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Deep Question

Will dredging the Delaware mean more jobs for our longshoremen?


From the June 11, 2008 Philadelphia Weekly.

There was a time when every longshoreman carried a knife, and many packed pistols.

They hauled bundles of bananas on their shoulders and lugged 200-pound burlap sacks of cocoa beans in the dark hulls of dank, foul-smelling ships. And they did so whether it was 100 degrees under the blazing sun or freezing cold with blowing snow.

There was a time when the row homes in the river wards were populated by broad-shouldered, sinewy-armed men who earned their keep by humping heavy bags from ships to shore along the Delaware River, bringing in the products that fed, clothed and sheltered people every day.

The fraternity of rough-and- tumble longshoremen largely toiled - and continues to toil - anonymously. Who thinks about how their fruit travels to the grocery store from Chile and how lumber arrives at Home Depot?

At the union's peak 50 years ago, there were more than 6,000 laborers in the local International Longshoreman's Association (ILA).

Now they're down to around 700 members who jockey for jobs unloading every boat as though it might be the last ship to ever make call in Philadelphia.

But things might improve once the Delaware River gets dredged 5 feet deeper, a joint project of the commonwealth of Pennsylvania and the U.S. Army Corps of Engineers that's expected to be formalized this month.

"The reality is that without the deepening project, we wouldn't have a future," says Marty Mascuilli, secretary treasurer of ILA Local 1291.


Nathaniel Davis, 61, arrives at the longshoremen's hiring center at Front Street and Packer Avenue every morning, seven days a week, at 5:30.

"You got to come down here every day," says the 35-year longshoreman. "If you don't come down here, you don't have a job."

This is where assignments are doled out on an as-needed basis - generally by seniority - depending on the number of ships expected at the terminals.

On this day Davis sits in his white Buick LeSabre listening to samba, waiting for word on a ship rumored to be arriving in the evening. The Virgin Islands native who now lives in West Oak Lane raised five children on his longshoreman's wages, but the inconsistency of the job cost him his marriage.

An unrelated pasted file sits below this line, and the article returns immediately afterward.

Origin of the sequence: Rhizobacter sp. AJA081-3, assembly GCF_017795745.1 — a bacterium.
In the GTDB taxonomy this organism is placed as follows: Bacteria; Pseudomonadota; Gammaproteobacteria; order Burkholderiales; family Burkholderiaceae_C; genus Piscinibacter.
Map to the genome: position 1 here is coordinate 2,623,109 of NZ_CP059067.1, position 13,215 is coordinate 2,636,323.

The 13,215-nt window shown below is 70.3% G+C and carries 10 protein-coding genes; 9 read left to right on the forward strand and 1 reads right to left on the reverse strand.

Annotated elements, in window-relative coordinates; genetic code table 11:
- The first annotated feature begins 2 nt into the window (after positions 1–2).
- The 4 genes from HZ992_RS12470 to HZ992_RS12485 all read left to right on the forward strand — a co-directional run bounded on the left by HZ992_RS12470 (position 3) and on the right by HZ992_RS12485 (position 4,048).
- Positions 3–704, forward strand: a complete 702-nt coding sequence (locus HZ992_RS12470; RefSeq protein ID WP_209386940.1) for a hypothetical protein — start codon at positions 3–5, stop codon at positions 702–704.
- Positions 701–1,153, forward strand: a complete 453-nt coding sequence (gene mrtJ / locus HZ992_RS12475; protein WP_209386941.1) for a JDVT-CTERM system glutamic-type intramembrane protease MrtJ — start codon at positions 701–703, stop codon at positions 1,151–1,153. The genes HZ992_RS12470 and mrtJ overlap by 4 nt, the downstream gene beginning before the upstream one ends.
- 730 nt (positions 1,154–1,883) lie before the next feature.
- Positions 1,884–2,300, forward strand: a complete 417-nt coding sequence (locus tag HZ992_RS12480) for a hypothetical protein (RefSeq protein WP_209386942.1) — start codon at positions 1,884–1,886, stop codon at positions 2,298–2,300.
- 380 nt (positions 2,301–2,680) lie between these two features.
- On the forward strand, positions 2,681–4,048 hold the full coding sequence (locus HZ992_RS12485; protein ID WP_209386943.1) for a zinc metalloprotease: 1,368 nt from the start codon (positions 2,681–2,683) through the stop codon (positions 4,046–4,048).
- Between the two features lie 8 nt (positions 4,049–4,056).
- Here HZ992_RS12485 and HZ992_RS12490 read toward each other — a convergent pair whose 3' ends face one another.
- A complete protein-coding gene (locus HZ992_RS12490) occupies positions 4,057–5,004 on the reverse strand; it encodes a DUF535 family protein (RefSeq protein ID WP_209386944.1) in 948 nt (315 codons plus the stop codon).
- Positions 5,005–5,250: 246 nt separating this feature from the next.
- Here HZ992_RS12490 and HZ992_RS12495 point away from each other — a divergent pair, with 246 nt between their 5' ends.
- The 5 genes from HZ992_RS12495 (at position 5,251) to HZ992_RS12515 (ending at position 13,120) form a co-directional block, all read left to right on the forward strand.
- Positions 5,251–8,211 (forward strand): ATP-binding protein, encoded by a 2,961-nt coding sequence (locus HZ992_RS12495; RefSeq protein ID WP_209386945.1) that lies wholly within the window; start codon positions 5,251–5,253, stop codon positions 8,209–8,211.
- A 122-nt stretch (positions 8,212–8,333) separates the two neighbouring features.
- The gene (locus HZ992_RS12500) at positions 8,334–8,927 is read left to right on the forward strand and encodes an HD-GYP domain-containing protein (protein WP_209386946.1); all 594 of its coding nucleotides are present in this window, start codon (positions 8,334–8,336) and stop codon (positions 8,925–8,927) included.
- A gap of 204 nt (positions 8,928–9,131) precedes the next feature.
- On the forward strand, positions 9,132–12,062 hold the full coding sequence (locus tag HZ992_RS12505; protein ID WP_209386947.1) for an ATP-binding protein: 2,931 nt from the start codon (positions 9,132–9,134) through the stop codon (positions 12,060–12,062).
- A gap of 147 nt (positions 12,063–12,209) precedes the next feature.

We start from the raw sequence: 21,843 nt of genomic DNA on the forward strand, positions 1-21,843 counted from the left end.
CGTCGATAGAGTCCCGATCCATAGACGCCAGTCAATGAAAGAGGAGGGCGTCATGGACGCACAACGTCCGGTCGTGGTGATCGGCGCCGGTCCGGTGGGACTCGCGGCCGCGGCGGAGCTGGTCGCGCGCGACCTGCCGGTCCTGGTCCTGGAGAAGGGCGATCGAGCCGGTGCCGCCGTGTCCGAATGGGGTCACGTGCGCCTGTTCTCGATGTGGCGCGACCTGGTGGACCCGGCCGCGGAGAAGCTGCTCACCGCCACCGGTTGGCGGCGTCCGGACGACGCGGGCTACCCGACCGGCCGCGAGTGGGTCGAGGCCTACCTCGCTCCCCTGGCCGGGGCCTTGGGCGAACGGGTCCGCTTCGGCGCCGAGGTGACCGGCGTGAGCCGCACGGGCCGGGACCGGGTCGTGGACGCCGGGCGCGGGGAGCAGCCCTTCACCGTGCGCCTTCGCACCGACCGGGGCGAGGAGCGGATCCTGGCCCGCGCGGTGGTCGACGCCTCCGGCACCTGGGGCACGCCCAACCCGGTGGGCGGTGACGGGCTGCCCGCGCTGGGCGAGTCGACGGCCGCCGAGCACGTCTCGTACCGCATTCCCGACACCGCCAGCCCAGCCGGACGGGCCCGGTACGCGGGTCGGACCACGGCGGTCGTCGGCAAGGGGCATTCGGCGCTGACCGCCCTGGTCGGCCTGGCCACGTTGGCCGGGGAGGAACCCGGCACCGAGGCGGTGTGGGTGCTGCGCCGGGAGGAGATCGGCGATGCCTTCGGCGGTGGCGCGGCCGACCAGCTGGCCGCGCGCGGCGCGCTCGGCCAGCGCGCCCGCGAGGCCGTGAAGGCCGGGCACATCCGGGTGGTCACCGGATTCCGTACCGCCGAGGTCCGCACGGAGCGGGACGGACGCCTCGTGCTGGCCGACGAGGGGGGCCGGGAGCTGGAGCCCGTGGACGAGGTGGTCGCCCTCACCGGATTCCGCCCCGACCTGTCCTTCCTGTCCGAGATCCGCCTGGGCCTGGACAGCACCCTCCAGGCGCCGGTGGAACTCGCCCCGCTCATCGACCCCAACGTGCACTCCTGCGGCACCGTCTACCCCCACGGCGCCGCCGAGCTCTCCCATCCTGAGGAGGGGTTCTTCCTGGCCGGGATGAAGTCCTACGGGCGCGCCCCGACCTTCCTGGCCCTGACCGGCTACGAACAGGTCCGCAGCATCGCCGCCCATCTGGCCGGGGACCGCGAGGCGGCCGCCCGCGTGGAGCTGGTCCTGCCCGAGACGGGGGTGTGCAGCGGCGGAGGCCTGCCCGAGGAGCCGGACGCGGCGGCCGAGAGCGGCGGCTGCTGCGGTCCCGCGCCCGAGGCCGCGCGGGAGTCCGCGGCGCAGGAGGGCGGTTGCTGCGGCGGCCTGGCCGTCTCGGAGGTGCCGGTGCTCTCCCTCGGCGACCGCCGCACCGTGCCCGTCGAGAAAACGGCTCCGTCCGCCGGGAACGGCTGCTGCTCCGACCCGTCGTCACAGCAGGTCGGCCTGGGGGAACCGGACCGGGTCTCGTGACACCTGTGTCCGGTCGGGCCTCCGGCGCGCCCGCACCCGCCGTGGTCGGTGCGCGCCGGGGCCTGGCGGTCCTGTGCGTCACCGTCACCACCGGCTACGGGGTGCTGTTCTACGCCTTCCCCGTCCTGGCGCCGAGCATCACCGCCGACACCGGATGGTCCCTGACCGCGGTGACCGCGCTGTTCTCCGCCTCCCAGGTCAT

"This is a man's place," he says. "It's not an easy job."

If they're lucky, longshoremen find work four days a week, with shifts running around the clock. Some days they find themselves heaving bags of beans or hoisting 6-ton rolls of paper at midnight. The only day the port shuts down is Christmas.

"Bills got to be paid," says Curtis Griffin, a divorced 19-year longshoreman whose last three girlfriends broke up with him because he spent too much time on the river.

Most longshoremen stow food in their cars, along with a few changes of clothing, toothbrushes and toothpaste, washrags and enough liquids to last days. Legendary longshoremen have put in as many as 130 hours in a week, and some have dropped dead on the job. A longshoreman lost both his legs this morning when he was struck by a forklift.

Griffin ended a shift at 2 o'clock this morning, started another at 7 a.m., and has arrived at the hiring center around noon to find out about work in the evening.

"How do I know there's another ship tomorrow?" asks William Jones, another longshoreman seeking a multi-shift day. "I got to get the work now."

But shortly after noon a longshoreman walks out of the hiring center and signals to the others that the ship isn't arriving today.

"Today the ship didn't show up," Nathaniel Davis says. "Tomorrow I'll start all over again."

He hopes dredging the river from 40 to 45 feet deep will draw more ships - and more work.

"The workers are here but the river isn't deep enough," he says.


"Five feet won't actually solve the problems," says David Masur, director of eco-friendly group PennEnvironment. "You're going to spend hundreds of millions and be stuck with the same problems you have now."

Dredging opponents believe the $305 million project will leave the river 5-feet shy of the depth needed to allow mega-container ships, which would have the most impact.

On top of that, Masur thinks dredging a river that was once a major industrial thoroughfare is dangerous to everything living nearby.

"By dredging a river bottom laced with different toxic pollutants," he says, "it's detrimental to the immediate environment and downriver areas that use the Delaware for drinking water supplies."

He considers it a pork barrel project that'll bring a minimal increase in port traffic.


Automation and the containerization of products changed the role of longshoremen over the last half-century, and the shipping industry has steadily become more and more efficient.

But the Delaware River hasn't been deepened since 1942.

Mascuilli, the union leader, says this project will create thousands of jobs on the river, which he likens to an airport.

"Without expanding and widening their landing strips, an airport can't get modern planes," he says. "It becomes obsolete. We don't want to become obsolete."